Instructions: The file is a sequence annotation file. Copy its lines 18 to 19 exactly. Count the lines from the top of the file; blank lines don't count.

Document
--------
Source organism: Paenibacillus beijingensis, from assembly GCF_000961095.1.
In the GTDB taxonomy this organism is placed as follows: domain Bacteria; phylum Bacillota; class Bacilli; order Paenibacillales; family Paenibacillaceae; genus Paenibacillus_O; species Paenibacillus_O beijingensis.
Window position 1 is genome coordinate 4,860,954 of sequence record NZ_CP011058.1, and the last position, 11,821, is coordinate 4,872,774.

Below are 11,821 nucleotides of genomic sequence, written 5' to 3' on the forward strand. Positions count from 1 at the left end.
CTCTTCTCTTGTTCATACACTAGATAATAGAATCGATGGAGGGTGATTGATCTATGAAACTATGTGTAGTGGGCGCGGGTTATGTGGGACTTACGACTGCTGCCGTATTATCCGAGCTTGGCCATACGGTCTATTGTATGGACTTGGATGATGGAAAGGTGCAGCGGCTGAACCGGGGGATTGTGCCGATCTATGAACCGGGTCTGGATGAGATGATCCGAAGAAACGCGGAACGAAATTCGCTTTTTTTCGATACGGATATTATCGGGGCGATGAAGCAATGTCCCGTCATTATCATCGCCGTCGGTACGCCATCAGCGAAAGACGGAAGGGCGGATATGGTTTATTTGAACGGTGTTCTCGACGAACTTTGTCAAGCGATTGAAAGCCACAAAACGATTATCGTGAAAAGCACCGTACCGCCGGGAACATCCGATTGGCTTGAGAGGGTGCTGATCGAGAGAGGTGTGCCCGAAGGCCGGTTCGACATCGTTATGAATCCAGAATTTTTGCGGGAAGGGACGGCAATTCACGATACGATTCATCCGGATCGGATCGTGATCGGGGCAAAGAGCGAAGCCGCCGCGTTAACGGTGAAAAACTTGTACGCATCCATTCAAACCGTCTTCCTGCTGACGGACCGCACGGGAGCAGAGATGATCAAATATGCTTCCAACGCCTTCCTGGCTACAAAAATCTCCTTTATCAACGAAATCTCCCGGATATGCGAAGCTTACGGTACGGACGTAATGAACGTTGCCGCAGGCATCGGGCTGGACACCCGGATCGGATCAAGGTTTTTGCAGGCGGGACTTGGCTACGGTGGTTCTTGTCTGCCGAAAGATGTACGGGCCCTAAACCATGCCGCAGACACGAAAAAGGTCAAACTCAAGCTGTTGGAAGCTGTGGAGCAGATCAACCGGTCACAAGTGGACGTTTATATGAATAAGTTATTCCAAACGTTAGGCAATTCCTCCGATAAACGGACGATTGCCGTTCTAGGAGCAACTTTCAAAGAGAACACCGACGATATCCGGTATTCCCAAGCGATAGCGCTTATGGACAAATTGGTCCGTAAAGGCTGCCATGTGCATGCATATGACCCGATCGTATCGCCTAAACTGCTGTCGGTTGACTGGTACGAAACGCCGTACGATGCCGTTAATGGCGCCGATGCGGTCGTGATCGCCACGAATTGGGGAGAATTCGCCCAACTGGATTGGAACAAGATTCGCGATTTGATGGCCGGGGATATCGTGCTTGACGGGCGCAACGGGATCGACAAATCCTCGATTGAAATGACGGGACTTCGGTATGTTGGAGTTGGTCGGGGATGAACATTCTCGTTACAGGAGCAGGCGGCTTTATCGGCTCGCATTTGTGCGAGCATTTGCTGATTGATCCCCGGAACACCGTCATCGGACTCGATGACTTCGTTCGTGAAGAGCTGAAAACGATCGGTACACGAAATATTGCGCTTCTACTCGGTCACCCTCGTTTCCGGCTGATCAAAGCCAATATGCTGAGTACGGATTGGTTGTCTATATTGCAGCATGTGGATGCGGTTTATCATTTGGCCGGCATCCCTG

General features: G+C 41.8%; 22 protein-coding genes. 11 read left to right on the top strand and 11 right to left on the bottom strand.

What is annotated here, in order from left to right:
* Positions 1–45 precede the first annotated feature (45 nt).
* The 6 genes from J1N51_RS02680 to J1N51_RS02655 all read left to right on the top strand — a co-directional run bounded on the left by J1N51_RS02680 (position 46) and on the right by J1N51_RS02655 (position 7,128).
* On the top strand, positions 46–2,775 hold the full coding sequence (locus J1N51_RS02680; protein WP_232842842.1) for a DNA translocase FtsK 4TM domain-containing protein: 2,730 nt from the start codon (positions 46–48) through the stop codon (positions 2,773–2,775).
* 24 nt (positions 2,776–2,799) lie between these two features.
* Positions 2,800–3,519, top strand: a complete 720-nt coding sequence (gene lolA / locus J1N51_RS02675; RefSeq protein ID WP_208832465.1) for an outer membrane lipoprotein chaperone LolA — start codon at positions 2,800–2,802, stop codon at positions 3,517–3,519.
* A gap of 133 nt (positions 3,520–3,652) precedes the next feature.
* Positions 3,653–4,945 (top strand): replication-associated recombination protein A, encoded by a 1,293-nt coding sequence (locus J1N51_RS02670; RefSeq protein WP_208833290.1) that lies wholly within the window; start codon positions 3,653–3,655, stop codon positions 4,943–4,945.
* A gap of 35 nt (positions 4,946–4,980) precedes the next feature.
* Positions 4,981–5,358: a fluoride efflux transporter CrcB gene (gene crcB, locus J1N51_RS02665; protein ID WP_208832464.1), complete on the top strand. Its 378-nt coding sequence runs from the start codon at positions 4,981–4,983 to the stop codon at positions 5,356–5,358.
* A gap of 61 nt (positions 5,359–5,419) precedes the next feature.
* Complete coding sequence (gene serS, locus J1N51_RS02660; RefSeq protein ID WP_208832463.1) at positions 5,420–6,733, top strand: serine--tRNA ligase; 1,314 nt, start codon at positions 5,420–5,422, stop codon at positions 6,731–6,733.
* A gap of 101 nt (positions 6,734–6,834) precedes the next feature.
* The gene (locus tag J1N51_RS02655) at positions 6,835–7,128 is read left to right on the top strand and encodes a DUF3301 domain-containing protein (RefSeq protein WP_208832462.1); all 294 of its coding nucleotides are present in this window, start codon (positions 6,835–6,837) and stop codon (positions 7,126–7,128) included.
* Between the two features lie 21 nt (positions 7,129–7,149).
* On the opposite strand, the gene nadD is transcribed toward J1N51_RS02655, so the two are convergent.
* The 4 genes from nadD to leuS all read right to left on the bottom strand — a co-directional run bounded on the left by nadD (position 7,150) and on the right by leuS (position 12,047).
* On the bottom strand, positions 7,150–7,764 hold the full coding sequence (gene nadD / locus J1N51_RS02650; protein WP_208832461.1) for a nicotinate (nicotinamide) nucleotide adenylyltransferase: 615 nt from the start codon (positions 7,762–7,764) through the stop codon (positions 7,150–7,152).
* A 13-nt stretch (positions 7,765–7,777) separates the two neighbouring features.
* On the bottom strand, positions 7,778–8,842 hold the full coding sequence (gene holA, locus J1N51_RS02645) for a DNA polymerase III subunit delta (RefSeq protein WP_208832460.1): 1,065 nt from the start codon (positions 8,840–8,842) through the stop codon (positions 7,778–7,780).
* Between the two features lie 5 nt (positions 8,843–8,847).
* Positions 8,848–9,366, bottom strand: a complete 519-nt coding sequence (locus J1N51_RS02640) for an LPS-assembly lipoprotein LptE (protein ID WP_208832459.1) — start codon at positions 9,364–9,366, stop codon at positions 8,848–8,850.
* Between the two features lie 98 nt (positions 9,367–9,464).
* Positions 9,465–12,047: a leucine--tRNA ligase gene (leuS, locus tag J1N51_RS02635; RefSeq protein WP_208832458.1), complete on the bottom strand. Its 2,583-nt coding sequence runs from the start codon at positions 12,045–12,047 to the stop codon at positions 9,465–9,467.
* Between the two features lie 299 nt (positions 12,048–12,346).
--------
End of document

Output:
* Complete coding sequence (gene serS, locus J1N51_RS02660; RefSeq protein ID WP_208832463.1) at positions 5,420–6,733, top strand: serine--tRNA ligase; 1,314 nt, start codon at positions 5,420–5,422, stop codon at positions 6,731–6,733.
* A gap of 101 nt (positions 6,734–6,834) precedes the next feature.